UK: 500 Days Later - Rookery South Special Parliamentary Procedure To Finish

Last Updated: 19 February 2013
Article by Angus Walker

Today's entry reports on the completion of special parliamentary procedure for the first application to be given consent under the Planning Act 2008.

Once upon a time, a company called Covanta Energy applied for permission to build an energy from waste plant at Rookery South near Bedford - on 5 August 2010, in fact. This was the first application to be accepted by the then Infrastructure Planning Commission (IPC) (but not the first to be made - it rejected the first application made to it, for an electric line in south Wales).

434 days later - 1 year, 2 months and 8 days - and following all the procedures for accepting, making representations on, examining and deciding applications under the Planning Act, the IPC gave consent to the project. That was 13 October 2011.

Unfortunately for Covanta, the Development Consent Order (DCO) authorising the project contained provisions to acquire land from a local authority compulsorily, and it had objected. This triggered 'special parliamentary procedure' under the Planning Act, where the DCO was referred to parliament for a second process of objecting ('petitioning'), considering of objections and making a recommendation - yes, doing the whole thing again.

503 days after that - 1 year, 4 months and 14 days - on 27 February 2013, the committee that considered the petitions is to publish its report, which will say that the DCO should be made unamended, thereby ending special parliamentary procedure. The fact that no changes were made at all is a little galling, but I understand that an agreement was made between the petitioners and the promoter about contributing to a proposed waterway, so the effect of SPP was not entirely zero.


Why did it take so long? Here is a short chronology of the Rookery South SPP, for the record:

  • 13 Oct 11 - DCO made by the IPC
  • 29 Nov 11 - DCO laid before Parliament by Chris Huhne, inviting petitions
  • 19 Dec 11 - 39 petitions made by deadline (two each by 17 parish councils and two local authorities, one by Waste Recycling Group (WRG))
  • 10 Jan 12 - 78 'memorials' made by the government and Covanta (i.e. each of them against each petition) arguing that the petitions should not be accepted (we drafted the government ones)
  • 08 Mar 12 - hearing into whether petitioners should be accepted as having sufficient standing takes place
  • 01 May 12 - Lords and Commons chairmen decide to accept five of the 39 petitions (the local authority and WRG ones)
  • 27 May 12 - possibility of annulling the order at this stage expires
  • 25 Jun 12 - joint committee of three MPs (Brian Binley, Bill Esterson and Paul Uppal) and three peers (Lords Dear, Faulkner and Geddes) appointed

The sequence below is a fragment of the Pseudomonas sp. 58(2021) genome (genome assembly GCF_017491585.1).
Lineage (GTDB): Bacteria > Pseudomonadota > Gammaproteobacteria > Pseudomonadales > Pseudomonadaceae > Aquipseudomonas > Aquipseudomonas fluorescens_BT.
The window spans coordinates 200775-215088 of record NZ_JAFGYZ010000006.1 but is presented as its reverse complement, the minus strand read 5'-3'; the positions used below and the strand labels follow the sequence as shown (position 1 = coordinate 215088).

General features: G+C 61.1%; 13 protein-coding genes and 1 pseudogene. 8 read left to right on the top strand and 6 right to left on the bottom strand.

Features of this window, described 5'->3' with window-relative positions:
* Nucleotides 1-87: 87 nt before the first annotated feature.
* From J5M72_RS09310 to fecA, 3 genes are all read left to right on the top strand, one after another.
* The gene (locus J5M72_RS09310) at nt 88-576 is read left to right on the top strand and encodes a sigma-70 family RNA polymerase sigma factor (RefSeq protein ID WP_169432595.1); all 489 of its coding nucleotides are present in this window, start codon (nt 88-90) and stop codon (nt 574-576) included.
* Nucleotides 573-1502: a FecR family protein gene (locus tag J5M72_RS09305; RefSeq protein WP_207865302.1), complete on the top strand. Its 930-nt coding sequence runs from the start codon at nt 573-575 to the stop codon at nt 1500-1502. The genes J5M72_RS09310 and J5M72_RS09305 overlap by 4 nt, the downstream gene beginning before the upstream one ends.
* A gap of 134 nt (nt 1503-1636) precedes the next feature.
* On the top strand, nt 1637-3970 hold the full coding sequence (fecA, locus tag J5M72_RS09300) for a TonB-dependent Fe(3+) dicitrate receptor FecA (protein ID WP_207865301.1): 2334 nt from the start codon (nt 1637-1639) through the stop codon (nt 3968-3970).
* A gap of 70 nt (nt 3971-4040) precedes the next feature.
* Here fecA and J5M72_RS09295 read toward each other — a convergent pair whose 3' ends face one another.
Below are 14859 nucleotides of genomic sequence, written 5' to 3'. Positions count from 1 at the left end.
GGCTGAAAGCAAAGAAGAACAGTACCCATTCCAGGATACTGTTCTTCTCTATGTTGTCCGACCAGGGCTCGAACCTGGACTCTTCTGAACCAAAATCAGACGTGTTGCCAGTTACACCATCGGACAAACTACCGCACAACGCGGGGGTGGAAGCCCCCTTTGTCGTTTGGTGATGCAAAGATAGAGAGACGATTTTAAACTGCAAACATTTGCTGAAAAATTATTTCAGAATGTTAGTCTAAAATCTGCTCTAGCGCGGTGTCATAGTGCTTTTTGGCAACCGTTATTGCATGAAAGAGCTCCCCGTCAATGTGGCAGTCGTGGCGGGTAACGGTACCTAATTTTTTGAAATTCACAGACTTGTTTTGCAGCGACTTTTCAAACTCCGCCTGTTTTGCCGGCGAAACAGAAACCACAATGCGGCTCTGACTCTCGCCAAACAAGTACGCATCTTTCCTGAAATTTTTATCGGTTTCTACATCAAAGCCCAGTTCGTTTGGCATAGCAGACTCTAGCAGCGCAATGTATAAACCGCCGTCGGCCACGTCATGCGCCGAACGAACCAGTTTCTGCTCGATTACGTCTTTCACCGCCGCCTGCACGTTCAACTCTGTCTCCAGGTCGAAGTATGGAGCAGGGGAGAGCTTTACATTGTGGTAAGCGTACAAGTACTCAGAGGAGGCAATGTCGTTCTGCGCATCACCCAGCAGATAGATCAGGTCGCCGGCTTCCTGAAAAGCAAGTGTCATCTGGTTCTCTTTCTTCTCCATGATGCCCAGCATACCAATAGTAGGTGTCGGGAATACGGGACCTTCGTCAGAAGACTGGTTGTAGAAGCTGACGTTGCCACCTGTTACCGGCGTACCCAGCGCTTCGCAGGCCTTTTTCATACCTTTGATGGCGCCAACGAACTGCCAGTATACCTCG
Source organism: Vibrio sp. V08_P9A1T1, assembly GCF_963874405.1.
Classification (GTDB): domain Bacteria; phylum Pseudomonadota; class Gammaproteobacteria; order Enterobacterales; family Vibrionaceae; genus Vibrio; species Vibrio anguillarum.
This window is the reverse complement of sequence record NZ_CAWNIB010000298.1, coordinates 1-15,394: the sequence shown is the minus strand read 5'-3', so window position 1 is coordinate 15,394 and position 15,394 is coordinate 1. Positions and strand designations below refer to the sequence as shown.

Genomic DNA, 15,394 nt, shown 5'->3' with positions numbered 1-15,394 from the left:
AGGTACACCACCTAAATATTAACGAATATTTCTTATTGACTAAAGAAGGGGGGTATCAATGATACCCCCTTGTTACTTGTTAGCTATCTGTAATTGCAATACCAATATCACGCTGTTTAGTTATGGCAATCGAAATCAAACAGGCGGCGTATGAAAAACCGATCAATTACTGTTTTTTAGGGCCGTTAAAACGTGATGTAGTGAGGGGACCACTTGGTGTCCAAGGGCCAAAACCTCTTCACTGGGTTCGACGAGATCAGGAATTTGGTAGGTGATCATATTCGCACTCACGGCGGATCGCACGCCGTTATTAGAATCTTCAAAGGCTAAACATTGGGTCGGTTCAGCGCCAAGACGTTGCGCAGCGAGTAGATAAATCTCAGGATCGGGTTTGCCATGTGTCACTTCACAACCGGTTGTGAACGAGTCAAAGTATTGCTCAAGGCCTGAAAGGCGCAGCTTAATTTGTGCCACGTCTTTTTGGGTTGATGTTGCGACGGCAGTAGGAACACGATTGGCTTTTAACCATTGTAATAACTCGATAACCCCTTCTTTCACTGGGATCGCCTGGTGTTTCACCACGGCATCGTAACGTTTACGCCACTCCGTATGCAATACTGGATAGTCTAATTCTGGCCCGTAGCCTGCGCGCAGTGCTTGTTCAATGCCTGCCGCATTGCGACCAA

• 04 Jul 12 - committee first meets - Brian Binley MP appointed chair
  • 13 Jul 12 - committee decides to consider full application, not just SPP trigger issue
  • 24 Oct 12 - committee starts sitting on Wednesdays to hear petitions
  • 12 Dec 12 - committee finishes hearing evidence from petitioners after seven hearings
  • 19 Dec 12 - committee dismisses three petitions as having 'no case to answer' and limits the other two to one issue (see transcript, right at the end)
  • 13 Feb 13 - committee satisfied that final issue dealt with
  • 27 Feb 13 - committee to lay its report before both Houses of Parliament

The future

On the very same day, the report stage of the Growth and Infrastructure Bill will start, although it won't reach the infrastructure provisions until 12 March. The Bill will remove the particular trigger that triggered SPP for Rookery South and will limit parliamentary consideration to the trigger issue only (i.e. the 13 July decision above will no longer be possible), but it won't remove all of the triggers. Indeed, there are rumours that it will add in a new trigger relating to inland waterways.

The Growth and Infrastructure Bill is to have its third reading on 20 March. It will then need to go back to the Commons to agree the amendments made in the Lords, but after that it will be ready for Her Majesty's signature. The SPP reduction provisions are planned to apply to any applications made after 18 October 2012.

So after all that, all that has happened is a long delay and a bit of cash changing hands. It has, however, prompted the government to legislate to reduce SPP (choosing not to do so during the Localism Bill, a concrete example had to come along - thank you, Covanta!). SPP lives, however, fully applying to existing applications, and applying in a limited way to future ones. We shall see if it occupies any honourable members' time in the future.

The content of this article is intended to provide a general guide to the subject matter. Specialist advice should be sought about your specific circumstances.

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Angus Walker
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